Finding Social and Environmental Justice in the Fashion Production Chain in Brazil: When Fashion is Created with Nature by Women in Their Communities
Brazil covers a large territory, and although only 15% of its population is distributed in rural areas (IBGE Educa 2015), rural dwellers take on the chief responsibility for conserving local biodiversity. This article uses empirical research with a qualitative approach to present four cases of consolidated communities working with Amazonian rubber, regenerative cotton, weaving and lacework. It shows how rural communities pursue solutions for sustainable livelihoods in their own place of origin through the production of raw materials and products for the fashion chain, ensuring food security, income generation, maintenance of local biomes and gender justice. Particularly, this study examines the role of women beyond their families in ensuring work equity and better income distribution. Design appears as a positive agent, transforming ancestral and artisanal culture and knowledge into product innovation with added value to ensure production viability as well as enhancing community wellbeing.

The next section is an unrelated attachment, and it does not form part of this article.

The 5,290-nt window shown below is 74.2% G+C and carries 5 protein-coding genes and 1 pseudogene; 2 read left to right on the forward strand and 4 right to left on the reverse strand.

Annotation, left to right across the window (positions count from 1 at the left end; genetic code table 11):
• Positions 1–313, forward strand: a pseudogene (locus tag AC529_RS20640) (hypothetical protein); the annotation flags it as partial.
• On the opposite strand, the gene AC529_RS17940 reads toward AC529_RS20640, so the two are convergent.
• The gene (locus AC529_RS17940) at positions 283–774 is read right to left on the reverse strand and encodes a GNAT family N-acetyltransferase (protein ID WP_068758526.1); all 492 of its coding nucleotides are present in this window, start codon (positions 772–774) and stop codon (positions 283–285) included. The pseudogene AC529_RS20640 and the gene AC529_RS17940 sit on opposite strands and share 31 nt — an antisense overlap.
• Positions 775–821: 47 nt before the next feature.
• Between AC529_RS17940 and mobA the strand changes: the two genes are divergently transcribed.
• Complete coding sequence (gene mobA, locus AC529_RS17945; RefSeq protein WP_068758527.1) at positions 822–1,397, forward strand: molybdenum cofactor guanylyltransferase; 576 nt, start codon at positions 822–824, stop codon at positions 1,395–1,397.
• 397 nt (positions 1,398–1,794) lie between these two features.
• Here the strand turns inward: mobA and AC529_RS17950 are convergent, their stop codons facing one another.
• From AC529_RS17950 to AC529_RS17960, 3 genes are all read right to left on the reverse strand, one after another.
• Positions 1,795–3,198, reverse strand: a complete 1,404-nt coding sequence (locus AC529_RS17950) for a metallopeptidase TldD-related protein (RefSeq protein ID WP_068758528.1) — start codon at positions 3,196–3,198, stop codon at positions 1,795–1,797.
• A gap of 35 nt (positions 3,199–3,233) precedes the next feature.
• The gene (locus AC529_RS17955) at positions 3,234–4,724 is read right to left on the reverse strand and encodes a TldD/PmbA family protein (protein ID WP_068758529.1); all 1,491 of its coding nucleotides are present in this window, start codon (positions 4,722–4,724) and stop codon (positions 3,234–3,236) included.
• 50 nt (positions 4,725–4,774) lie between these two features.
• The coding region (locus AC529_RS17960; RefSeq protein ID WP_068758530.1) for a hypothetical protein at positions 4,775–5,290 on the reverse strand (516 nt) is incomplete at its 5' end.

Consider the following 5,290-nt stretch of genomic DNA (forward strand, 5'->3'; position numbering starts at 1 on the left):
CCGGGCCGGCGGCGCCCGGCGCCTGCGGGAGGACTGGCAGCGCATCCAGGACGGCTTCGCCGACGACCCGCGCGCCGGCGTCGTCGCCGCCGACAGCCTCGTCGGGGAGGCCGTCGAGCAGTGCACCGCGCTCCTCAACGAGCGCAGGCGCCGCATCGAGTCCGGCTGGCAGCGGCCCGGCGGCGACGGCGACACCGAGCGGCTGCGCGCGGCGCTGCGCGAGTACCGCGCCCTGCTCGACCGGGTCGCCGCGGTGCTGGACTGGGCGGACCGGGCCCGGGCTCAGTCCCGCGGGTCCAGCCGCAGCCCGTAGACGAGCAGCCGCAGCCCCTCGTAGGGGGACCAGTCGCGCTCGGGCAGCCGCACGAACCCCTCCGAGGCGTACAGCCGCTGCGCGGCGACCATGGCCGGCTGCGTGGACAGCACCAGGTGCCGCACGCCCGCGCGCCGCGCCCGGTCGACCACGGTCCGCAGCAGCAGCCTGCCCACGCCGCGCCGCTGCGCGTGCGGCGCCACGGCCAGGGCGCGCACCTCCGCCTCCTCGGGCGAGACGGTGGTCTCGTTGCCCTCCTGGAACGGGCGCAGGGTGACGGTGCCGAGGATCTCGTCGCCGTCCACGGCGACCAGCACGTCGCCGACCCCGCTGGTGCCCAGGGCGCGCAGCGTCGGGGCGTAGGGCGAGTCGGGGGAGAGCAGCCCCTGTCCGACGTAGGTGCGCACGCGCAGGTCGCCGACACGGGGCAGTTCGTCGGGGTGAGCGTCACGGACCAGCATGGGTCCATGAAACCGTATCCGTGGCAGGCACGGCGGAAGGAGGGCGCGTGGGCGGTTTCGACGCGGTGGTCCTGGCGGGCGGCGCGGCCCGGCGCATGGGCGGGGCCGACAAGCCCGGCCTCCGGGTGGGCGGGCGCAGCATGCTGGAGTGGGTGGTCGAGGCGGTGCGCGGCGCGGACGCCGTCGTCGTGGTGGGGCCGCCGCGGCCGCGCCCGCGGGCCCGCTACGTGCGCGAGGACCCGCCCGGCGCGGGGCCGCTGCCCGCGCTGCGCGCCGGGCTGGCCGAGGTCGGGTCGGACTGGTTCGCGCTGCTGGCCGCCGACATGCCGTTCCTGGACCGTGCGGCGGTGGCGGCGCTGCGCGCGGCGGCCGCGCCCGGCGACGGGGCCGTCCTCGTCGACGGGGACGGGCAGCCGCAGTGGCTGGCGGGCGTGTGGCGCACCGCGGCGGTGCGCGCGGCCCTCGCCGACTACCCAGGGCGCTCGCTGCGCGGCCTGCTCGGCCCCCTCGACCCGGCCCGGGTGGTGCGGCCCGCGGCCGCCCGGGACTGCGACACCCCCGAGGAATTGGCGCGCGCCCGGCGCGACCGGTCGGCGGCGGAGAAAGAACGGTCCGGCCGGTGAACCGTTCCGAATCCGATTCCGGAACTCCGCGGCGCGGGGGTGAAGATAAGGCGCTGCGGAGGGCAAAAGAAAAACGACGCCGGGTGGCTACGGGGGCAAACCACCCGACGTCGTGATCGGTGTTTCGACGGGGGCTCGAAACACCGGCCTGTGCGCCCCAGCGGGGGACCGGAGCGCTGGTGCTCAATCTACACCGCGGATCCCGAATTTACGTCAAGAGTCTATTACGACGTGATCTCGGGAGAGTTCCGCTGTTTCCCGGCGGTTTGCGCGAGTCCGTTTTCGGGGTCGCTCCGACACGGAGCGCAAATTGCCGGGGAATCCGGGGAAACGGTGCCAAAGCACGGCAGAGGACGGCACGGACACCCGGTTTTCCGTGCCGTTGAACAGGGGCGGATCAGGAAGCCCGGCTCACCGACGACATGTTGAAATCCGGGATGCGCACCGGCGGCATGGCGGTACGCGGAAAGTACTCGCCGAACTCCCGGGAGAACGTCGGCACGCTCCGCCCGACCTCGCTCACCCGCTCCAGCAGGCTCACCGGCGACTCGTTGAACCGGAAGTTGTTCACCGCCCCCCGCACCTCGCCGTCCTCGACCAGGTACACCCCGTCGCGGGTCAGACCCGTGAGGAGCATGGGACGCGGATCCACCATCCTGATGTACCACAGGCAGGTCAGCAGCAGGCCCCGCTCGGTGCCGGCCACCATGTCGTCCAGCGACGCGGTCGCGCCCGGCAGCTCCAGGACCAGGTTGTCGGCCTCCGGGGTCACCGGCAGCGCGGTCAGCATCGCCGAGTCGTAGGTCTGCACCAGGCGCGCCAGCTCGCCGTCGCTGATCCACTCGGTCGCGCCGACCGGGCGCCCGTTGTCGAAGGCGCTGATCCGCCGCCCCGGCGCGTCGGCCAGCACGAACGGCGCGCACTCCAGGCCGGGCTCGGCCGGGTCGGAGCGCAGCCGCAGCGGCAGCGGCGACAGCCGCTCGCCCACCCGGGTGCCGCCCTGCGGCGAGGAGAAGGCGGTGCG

Except where otherwise noted, content in this journal is licensed under a Creative Commons Attribution 4.0 International License.